" anyone with a computer and orbit computation or numerical integration software can verify the consequences of introducing a delay into gravitational interactions. The effect on computed orbits is usually disastrous because conservation of angular momentum is destroyed."

    "How can black holes have gravity when nothing can get out because escape speed is greater than the speed of light?"

    Black holes don't exist, except as an artefact of bad maths. Dark stars do though.

    Gravity is caused by matter eating ether. Everything has to eat to live you know...

    1. Question is, though, what are those vibes if not gravity waves? And if they are gravity waves, how come they took so long to arrive if gravity travels faster than light?

      Either big physics has gone right off the rails, or this is for real, though it leaves many puzzling questions unanswered.

    2. But an apparent refutation of Van Flandern's contention (in the article at the URL you provide) that the influence of gravity is propagated at a speed vastly exceeding that of light is provided here.

      Given van Flandern's belief in little green men, etc., I'm inclined to accept Einstein's view that changes in the gravitational field propagate at the speed of light.

    3. Hi CS, that link just takes me back to the original article.
      TBH, I've not done the maths myself, but he's not the only one who says this... Gravity cannot logically work this way...

      Thing is - how can a *pull* propagate outwards anyway? It doesn't make sense... I.e. if the sun's sending out 'gravity particles', surely they would hit the earth and push it away. How can a particle exert a pull force? It's impossible.

      They do admit that any pull-force is problematic in mechanical terms.

      Einstein's work is flawed, and plagiarised some say. If space was curved, why would that cause gravity? Unless you already had gravity to pull you down the curve, the curve would be meaningless.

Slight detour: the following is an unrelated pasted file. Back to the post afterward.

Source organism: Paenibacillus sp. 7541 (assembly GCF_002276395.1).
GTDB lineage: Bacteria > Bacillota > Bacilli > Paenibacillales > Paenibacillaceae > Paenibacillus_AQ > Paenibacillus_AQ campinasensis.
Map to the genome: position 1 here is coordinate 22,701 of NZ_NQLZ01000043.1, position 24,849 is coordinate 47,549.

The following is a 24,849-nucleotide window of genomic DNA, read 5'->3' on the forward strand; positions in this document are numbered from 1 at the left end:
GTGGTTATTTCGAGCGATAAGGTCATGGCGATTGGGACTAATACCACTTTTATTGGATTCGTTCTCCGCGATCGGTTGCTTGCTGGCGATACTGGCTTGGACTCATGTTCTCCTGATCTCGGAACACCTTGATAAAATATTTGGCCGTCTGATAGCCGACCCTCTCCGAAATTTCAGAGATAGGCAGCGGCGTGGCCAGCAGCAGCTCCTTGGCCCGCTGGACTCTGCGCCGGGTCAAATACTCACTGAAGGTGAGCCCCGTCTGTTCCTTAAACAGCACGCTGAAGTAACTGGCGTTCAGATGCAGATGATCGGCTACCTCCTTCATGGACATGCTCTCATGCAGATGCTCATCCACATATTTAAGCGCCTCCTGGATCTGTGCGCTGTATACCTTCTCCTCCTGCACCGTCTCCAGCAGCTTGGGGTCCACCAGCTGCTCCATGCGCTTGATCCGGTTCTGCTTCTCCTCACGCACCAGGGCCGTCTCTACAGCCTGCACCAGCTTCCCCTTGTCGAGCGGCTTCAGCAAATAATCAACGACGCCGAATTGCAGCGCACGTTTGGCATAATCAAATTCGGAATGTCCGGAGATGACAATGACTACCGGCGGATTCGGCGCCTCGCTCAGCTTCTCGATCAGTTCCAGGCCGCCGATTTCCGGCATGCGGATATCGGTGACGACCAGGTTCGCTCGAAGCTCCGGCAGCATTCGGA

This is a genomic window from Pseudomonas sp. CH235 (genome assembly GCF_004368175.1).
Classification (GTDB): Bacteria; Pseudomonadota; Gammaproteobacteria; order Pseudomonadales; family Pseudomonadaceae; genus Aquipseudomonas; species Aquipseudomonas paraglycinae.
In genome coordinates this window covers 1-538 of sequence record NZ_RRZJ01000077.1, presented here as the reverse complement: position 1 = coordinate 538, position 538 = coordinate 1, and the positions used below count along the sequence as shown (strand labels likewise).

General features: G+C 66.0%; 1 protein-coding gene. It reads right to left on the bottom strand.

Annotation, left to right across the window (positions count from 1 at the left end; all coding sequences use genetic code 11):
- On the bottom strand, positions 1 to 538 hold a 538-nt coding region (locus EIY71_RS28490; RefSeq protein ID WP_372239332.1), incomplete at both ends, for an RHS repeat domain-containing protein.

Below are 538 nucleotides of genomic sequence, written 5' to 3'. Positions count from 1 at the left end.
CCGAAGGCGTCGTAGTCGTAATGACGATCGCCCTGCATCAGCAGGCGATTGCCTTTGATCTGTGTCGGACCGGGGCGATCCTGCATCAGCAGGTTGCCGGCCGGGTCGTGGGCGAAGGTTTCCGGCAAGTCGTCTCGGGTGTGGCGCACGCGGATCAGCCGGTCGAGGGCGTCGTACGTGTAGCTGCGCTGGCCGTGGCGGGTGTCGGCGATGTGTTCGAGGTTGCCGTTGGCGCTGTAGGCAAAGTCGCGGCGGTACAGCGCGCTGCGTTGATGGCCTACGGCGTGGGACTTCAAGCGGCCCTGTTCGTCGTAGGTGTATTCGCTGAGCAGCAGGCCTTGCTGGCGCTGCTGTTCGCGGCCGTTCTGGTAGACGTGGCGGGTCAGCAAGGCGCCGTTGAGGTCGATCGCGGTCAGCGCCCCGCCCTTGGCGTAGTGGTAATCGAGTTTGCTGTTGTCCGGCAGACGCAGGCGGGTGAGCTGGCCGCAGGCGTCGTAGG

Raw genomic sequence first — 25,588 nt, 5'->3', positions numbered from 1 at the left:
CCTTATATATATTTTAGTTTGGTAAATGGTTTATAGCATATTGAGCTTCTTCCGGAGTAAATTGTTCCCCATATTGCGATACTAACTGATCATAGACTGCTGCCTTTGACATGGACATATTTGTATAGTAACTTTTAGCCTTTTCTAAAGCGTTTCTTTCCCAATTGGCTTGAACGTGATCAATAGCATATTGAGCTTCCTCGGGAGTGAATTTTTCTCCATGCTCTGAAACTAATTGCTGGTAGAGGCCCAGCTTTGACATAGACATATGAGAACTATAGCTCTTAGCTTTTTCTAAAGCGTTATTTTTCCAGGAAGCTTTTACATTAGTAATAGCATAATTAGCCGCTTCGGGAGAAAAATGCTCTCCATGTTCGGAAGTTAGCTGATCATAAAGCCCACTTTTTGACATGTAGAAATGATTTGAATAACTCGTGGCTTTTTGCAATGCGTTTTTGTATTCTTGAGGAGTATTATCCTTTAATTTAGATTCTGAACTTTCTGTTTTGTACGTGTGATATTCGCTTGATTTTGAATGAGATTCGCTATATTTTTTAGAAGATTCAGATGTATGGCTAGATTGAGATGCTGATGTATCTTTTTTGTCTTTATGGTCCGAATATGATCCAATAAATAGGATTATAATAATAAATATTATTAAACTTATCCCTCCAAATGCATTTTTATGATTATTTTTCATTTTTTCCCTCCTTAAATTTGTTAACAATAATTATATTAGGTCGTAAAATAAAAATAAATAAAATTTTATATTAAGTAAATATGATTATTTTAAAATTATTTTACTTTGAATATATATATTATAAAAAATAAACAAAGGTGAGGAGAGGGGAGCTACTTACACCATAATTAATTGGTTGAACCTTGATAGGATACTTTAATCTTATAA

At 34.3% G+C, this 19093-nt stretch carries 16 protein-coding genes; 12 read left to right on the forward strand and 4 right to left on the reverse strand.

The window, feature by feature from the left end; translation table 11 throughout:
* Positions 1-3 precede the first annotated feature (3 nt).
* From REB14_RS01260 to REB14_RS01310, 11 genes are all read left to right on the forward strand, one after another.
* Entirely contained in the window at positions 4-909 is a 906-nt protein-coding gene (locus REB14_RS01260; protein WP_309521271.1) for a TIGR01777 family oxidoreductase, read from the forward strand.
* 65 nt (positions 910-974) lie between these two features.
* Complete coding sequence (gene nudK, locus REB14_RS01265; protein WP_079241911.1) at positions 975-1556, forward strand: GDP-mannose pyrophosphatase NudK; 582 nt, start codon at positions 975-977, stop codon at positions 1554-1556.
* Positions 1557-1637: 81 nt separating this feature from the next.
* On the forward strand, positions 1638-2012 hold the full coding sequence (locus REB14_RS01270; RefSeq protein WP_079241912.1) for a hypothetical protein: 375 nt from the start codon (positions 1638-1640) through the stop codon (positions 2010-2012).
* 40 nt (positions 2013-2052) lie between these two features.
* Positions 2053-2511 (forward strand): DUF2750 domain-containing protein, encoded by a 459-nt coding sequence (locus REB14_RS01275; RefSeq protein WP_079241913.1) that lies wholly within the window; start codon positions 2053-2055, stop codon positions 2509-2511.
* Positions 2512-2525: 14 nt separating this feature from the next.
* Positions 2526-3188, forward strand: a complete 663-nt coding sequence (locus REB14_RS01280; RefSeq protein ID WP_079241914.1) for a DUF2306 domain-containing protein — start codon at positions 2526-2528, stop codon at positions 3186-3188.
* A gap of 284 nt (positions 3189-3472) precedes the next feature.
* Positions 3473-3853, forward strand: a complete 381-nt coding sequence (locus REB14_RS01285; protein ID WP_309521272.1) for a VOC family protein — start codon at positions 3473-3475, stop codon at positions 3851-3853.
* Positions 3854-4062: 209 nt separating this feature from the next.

4. Thing is - how can a *pull* propagate outwards anyway?

      Its like a tractor beam. LOL.

      But for a better explanation you'd need to ask a physicist. But even then you'd probably not learn much. For the most part, physicists examine the relation between cause and effect mathematically. If the equations give results that correspond with observation, then the theory's "right." In contrast, the plain language explanation of the relationships observed are sometimes just fairy tales.

      How gravity waves, gravitons, whatever exert traction on massive bodies seems beyond truly intelligible common sense explanation. The same is true of magnetism.

      Einstein came up with the idea of bendy space and time because his theory of general relativity treated light waves warped by gravity as if they were straight lines on a curved plane surface, the warping of the imaginary surface then being attributed to the warping of space. Likewise, time was said to be bendy because clocks slow in a gravitational field, as calibrated with clocks outside a gravitational field.

      The idea that gravitational attraction is the result of things rolling down dips in spacetime, seems kind of daft, since what, other than gravity, which is the force to be explained, would cause a marble or anything else to roll down the dip?